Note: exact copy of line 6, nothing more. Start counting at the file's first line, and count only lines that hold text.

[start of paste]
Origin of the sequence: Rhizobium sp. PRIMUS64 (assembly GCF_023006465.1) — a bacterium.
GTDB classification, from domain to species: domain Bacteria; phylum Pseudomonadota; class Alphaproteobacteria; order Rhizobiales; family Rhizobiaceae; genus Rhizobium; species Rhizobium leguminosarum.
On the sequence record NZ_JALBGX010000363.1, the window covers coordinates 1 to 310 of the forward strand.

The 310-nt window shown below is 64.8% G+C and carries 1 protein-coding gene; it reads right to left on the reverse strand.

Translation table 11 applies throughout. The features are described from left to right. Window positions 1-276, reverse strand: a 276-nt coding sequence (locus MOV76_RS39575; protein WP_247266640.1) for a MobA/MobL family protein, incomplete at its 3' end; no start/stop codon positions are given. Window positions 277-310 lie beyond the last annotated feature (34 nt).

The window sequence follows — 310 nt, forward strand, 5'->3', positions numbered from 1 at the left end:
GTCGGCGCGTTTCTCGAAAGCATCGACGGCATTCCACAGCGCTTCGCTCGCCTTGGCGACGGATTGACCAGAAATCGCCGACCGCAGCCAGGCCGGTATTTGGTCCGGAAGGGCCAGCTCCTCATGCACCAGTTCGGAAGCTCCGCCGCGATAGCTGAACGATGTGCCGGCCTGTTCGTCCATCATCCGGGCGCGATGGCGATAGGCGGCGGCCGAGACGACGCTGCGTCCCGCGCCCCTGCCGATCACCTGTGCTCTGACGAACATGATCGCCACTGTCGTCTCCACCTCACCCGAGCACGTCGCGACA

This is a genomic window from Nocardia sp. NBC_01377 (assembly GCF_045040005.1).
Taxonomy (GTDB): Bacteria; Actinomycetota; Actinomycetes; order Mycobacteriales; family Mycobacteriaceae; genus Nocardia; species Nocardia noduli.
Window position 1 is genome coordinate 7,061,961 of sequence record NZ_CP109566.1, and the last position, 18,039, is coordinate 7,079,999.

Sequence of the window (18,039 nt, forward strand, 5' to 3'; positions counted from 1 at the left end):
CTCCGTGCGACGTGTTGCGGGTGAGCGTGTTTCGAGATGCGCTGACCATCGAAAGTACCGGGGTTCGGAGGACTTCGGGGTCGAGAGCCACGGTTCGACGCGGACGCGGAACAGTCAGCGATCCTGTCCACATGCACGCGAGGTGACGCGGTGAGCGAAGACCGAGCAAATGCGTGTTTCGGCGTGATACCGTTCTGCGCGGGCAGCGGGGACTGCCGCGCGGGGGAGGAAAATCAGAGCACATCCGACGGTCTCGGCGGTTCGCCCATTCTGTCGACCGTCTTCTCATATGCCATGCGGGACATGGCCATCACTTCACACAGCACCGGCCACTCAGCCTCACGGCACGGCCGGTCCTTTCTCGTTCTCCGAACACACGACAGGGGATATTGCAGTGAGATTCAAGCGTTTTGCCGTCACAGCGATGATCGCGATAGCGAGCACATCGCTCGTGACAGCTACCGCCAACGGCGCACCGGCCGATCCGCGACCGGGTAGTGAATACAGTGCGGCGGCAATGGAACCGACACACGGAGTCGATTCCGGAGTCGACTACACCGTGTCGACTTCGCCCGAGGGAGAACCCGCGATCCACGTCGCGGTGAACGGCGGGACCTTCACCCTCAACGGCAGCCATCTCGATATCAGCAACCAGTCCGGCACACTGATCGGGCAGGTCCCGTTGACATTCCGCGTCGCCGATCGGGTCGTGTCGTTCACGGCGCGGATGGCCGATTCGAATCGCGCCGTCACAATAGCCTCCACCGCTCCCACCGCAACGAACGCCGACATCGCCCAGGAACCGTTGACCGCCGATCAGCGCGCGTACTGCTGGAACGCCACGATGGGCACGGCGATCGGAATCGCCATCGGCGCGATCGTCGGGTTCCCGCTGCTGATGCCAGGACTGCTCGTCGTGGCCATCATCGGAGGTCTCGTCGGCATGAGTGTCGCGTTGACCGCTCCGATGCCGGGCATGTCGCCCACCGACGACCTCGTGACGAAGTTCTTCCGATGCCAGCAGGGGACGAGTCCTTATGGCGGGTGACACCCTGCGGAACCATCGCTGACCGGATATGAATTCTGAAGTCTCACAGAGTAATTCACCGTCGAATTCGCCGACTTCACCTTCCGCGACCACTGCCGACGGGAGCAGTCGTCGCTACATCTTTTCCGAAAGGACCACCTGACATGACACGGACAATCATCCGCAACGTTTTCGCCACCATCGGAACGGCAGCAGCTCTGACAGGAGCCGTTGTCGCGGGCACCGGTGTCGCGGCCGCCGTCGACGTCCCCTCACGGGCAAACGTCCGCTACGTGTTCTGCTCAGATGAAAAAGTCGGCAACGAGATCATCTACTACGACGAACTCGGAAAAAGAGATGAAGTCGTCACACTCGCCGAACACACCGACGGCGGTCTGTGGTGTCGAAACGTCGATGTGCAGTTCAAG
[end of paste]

The window sequence follows — 310 nt, forward strand, 5'->3', positions numbered from 1 at the left end: